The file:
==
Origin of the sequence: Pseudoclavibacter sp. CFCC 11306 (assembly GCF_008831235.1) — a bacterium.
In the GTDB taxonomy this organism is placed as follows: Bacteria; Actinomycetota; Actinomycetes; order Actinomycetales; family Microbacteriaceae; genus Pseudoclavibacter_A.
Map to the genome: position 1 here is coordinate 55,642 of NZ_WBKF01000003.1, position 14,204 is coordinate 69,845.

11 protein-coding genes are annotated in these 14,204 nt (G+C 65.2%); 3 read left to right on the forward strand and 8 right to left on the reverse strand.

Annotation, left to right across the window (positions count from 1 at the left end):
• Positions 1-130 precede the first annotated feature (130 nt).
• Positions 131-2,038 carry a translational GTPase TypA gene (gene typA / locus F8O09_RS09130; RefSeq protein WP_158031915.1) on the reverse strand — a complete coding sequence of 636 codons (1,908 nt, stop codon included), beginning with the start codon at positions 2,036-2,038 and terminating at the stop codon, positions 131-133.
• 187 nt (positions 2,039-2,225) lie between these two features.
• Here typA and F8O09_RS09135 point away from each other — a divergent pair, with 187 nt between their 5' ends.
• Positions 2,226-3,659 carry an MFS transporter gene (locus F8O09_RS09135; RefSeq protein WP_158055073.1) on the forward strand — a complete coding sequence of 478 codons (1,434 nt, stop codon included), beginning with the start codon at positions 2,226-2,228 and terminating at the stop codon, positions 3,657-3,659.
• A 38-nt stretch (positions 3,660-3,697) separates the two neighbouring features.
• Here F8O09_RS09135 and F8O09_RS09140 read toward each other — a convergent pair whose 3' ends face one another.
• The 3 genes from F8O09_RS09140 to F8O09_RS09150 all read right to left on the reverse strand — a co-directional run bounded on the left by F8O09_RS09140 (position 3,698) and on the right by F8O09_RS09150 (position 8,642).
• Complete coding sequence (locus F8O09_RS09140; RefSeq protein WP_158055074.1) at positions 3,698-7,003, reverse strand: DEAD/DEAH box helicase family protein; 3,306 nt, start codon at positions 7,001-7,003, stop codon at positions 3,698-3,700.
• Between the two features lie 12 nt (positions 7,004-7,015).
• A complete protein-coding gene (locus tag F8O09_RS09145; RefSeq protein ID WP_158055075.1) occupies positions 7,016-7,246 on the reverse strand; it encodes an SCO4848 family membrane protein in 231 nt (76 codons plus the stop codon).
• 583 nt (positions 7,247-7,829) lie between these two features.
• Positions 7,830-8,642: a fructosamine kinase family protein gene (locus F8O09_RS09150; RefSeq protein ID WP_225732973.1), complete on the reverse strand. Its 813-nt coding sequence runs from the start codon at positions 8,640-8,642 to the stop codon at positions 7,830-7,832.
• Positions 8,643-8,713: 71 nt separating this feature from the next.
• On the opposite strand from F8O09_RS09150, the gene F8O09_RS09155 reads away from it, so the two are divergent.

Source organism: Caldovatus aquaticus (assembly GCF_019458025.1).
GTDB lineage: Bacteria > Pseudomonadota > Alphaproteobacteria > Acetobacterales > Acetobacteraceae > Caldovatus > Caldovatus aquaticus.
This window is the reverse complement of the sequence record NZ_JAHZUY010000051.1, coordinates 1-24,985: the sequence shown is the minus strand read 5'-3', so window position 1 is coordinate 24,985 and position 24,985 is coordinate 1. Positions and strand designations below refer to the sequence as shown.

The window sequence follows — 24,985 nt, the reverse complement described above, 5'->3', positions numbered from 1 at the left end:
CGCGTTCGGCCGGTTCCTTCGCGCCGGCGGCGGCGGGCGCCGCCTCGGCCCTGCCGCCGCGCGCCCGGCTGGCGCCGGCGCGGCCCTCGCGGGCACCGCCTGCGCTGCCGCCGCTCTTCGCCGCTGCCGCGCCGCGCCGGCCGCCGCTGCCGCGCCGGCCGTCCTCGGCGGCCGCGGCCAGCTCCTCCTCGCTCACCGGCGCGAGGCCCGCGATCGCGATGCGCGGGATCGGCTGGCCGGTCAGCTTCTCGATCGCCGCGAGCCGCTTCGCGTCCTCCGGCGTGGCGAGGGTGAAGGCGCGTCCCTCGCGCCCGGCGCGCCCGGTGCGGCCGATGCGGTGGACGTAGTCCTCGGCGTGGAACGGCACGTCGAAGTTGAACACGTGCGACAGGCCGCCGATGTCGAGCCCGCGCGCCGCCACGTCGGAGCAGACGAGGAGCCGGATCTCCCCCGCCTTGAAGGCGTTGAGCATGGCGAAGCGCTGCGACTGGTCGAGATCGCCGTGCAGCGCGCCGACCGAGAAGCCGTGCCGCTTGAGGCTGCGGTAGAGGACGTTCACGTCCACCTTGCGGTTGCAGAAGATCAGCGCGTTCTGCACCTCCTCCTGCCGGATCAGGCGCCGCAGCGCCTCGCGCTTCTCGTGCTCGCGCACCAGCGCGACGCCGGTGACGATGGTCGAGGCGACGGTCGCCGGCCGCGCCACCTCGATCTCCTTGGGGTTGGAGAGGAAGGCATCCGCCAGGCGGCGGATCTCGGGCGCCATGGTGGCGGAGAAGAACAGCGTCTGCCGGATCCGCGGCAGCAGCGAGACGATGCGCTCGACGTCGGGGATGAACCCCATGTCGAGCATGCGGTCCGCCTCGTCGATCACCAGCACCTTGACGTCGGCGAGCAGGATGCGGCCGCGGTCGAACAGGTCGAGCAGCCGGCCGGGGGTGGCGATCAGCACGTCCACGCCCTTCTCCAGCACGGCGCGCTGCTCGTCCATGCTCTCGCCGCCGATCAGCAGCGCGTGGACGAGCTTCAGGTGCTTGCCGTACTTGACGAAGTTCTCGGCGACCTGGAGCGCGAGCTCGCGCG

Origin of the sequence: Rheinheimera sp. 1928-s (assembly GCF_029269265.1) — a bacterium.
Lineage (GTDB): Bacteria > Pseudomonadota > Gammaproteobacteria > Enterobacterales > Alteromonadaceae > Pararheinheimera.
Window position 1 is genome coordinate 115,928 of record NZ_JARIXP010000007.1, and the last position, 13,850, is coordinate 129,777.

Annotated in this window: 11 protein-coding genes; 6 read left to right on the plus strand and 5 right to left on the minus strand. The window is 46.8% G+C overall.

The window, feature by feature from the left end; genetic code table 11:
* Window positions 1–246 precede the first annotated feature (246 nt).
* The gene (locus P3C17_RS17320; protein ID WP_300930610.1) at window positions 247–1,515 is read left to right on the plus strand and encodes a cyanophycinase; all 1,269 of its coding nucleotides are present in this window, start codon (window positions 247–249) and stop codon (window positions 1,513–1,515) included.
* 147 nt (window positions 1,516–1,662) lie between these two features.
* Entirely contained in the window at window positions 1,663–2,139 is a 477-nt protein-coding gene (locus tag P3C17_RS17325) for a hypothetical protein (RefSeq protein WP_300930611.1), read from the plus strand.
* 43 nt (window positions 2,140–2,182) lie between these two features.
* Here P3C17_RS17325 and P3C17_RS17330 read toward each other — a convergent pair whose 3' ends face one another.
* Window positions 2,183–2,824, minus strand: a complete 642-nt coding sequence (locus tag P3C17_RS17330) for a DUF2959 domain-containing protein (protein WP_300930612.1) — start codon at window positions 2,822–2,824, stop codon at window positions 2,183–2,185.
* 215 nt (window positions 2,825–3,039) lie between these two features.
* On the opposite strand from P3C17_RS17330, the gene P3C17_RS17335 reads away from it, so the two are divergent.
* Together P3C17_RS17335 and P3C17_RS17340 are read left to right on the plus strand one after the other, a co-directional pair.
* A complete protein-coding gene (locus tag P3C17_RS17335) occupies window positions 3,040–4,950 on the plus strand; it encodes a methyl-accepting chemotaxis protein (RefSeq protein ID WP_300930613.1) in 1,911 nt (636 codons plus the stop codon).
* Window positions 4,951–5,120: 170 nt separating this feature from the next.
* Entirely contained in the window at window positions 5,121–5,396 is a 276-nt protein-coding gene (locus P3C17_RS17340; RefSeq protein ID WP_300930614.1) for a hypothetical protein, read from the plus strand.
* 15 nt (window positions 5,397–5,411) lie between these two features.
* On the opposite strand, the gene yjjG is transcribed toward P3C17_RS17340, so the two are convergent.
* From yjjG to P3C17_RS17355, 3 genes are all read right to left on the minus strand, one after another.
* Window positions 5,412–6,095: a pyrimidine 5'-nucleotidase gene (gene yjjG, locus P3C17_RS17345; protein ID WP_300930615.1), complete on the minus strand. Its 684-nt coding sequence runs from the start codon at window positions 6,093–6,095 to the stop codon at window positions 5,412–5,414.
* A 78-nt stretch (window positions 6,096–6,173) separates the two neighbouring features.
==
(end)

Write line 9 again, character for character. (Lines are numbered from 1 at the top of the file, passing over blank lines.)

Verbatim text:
• Here typA and F8O09_RS09135 point away from each other — a divergent pair, with 187 nt between their 5' ends.